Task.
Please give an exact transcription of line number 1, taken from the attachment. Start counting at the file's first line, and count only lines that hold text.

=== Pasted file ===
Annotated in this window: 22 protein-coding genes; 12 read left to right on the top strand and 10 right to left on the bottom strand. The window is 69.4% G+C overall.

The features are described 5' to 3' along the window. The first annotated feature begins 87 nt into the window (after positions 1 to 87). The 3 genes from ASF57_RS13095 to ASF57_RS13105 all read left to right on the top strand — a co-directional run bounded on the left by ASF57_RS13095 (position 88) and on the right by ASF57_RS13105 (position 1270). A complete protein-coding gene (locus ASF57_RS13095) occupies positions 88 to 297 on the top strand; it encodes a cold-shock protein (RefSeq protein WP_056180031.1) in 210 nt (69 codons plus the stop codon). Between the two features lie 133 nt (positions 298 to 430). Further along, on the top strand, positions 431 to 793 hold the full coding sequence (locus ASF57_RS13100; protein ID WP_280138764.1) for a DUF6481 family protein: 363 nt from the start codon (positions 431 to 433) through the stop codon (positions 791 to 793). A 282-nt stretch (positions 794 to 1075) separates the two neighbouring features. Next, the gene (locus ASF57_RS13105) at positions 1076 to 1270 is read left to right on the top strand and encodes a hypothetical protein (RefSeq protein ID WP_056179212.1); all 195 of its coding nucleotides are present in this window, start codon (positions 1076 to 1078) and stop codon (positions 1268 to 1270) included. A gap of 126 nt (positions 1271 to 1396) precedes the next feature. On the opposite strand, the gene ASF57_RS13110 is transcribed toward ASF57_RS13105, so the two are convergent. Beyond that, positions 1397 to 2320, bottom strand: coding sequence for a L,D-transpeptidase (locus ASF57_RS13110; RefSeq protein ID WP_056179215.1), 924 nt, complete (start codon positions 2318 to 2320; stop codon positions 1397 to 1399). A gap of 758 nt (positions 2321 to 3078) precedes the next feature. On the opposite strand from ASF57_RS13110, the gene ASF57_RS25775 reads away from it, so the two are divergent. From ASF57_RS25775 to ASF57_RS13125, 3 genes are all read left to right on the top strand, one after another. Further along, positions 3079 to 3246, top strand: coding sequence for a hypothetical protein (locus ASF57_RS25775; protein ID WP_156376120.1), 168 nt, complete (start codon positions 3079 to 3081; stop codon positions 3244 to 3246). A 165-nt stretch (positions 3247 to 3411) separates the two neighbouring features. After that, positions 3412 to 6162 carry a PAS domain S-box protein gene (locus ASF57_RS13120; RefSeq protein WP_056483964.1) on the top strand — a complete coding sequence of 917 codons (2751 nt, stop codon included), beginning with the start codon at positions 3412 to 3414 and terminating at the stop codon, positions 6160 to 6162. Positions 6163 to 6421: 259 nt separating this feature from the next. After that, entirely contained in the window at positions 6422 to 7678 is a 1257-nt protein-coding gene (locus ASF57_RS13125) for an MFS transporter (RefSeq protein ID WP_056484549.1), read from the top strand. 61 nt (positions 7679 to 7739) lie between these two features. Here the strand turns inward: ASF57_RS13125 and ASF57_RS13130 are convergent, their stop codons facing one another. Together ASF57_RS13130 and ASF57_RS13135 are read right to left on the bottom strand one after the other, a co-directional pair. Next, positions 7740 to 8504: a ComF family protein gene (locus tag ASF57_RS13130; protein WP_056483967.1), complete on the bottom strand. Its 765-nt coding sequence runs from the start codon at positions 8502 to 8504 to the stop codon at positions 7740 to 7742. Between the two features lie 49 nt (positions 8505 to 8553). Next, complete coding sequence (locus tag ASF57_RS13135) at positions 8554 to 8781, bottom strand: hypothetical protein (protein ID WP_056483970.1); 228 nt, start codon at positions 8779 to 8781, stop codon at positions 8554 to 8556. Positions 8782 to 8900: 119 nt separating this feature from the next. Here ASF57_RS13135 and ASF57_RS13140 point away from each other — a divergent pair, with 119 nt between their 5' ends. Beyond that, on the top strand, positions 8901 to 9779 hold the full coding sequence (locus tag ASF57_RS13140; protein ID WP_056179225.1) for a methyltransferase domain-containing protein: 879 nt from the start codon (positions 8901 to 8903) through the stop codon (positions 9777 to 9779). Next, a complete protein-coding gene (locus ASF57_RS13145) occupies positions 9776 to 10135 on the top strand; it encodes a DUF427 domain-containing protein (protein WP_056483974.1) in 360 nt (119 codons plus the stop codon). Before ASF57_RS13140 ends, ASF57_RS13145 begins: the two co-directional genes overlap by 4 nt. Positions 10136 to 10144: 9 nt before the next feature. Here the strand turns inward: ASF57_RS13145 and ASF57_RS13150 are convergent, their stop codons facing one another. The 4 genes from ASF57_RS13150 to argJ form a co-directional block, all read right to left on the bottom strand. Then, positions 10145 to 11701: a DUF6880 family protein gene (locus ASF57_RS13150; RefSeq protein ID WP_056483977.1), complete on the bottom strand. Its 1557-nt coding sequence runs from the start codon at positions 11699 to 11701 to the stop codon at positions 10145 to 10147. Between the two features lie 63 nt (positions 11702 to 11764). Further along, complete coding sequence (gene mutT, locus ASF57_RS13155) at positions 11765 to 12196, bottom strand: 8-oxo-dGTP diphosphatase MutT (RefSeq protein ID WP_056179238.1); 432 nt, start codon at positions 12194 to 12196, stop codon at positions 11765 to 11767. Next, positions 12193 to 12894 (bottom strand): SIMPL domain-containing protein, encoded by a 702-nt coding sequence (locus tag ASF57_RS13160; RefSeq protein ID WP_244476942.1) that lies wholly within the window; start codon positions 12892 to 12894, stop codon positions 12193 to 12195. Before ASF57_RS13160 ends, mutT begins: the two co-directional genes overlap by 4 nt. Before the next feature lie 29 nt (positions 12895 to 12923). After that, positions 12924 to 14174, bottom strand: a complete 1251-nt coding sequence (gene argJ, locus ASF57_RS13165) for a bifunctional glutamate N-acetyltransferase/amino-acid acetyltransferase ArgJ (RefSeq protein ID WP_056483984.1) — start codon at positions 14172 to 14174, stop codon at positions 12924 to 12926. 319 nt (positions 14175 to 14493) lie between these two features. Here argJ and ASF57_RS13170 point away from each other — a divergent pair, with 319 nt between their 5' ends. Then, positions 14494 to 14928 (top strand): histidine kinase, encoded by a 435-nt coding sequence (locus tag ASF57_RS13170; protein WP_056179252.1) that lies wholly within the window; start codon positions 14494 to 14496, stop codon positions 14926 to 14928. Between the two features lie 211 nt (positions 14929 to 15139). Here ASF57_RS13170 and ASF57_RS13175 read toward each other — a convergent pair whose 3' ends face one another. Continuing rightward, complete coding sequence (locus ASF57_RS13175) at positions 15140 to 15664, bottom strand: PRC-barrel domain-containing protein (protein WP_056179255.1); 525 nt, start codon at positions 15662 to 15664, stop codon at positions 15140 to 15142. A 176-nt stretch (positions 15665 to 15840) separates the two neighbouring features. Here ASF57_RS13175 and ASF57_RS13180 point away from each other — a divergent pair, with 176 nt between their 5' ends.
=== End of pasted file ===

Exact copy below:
Annotated in this window: 22 protein-coding genes; 12 read left to right on the top strand and 10 right to left on the bottom strand. The window is 69.4% G+C overall.